Show, don't tell is an admonition to fiction writers to write in a manner that allows the reader to experience the story through a character's action, words, thoughts, senses, and feelings rather than through the narrator's exposition, summarization, and description. The advice is not to be heavy-handed, but to allow issues to emerge from the text instead, and applies to non-fiction writing too.

The principle

An early example of giving this advice lies with Henry James. In the preface to the New York edition of Daisy Miller, he left a pencil-mark in the margins of his notes, reminding himself to "Dramatize, dramatize!"[1]
The mantra "Show, don't tell" has become stock advice for fiction-writers. Janet Evanovich considers it to be one of the most important principles of fiction: "Instead of stating a situation flat out, you want to let the reader discover what you're trying to say by watching a character in action and by listening to his dialogue. Showingbrings your characters to life."[2] "It is the difference between actors acting out an event, and the lone playwright standing on a bare stage recounting the event to the audience."[3]
"Show, don't tell" should not be applied to all incidents in the story. According to James Scott Bell, "Sometimes a writer tells as a shortcut, to move quickly to the meaty part of the story or scene. Showing is essentially about making scenes vivid. If you try to do it constantly, the parts that are supposed to stand out won't, and your readers will get exhausted."[4] Showing requires more words; telling may cover a greater span of time more concisely.[5] Anovel that contains only showing would be incredibly long; therefore, a narrative can contain some legitimate telling.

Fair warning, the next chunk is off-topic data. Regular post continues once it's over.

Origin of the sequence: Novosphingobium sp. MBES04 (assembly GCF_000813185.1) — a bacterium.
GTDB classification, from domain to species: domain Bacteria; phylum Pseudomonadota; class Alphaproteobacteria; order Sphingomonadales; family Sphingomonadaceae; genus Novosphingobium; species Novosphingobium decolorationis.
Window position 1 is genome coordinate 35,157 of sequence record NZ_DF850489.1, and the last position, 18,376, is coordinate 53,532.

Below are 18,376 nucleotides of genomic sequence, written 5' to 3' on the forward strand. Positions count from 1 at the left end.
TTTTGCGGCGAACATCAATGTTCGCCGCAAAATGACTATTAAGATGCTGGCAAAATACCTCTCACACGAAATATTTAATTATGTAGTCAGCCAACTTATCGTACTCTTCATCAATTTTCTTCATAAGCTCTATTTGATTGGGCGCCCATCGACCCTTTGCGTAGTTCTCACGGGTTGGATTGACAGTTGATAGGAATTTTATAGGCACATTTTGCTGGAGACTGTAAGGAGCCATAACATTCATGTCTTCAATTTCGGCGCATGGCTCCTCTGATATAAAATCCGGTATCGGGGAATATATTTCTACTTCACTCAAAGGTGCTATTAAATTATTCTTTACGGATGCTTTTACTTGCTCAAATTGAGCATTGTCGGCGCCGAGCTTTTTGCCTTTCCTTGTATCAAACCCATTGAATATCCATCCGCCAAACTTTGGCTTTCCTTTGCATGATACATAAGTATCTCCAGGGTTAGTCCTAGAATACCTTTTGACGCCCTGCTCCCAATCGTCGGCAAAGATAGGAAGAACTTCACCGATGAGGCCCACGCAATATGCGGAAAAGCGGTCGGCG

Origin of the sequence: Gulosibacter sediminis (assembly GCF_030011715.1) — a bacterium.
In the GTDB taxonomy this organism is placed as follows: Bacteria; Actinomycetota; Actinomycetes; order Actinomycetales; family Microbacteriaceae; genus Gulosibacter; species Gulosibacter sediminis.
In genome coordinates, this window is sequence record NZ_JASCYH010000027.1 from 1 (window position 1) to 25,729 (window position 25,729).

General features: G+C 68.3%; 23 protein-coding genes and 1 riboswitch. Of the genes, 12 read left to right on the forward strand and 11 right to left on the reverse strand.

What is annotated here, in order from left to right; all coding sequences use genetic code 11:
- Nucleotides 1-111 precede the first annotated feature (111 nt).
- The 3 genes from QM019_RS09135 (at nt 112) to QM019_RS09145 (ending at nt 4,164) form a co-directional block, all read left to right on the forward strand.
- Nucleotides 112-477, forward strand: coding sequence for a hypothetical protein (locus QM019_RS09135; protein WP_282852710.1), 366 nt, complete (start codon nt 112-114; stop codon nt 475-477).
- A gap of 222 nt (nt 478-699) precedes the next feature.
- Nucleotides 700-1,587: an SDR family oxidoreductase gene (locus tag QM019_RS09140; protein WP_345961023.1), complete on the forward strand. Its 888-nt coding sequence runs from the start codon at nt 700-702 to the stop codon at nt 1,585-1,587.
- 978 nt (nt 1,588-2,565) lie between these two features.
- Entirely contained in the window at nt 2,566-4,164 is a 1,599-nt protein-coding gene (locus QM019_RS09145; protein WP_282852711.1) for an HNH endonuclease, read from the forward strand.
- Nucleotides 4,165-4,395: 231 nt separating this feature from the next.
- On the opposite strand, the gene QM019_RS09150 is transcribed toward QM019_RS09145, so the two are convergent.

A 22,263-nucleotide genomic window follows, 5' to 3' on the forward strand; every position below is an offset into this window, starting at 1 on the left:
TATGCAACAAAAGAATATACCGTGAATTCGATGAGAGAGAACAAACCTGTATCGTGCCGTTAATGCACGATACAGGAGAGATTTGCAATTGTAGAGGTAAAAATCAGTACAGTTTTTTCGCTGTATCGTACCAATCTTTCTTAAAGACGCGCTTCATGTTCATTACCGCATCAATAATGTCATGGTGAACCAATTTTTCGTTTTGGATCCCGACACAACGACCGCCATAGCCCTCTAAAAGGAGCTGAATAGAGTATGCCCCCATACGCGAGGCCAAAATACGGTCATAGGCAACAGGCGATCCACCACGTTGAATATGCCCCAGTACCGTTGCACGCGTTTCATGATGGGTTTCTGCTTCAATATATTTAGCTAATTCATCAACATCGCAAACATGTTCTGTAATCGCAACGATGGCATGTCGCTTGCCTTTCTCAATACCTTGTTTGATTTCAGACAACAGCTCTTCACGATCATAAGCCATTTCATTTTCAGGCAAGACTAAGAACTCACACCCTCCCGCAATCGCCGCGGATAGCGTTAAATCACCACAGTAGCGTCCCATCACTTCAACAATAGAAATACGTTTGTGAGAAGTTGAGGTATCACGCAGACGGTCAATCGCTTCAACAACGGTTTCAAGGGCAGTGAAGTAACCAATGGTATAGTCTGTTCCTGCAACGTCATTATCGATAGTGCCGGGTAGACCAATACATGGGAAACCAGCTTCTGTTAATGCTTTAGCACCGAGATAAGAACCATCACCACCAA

Scenes that are important to the story should be dramatized with showing, but sometimes what happens between scenes can be told so the story can make progress. According to Orson Scott Card and others, "showing" is so terribly time consuming that it is to be used only for dramatic scenes.[6] The objective is to find the right balance of telling versus showing, action versus summarization. Factors like rhythm, pace, and tone come into play.[7][8]
According to novelist Francine Prose:
  • [The Alice Munro passage] contradicts a form of bad advice often given young writers—namely, that the job of the author is to show, not tell. Needless to say, many great novelists combine "dramatic" showing with long sections of the flat-out authorial narration that is, I guess, what is meant by telling. And the warning against telling leads to a confusion that causes novice writers to think that everything should be acted out ... when in fact the responsibility of showing should be assumed by the energetic and specific use of language."[9]
The issue of when to "show" and when to "tell" is the subject of ongoing debate.[10[['t+tell#cite_note-9|]]]

[Note: The above needs to be revised for a middle school audience.]

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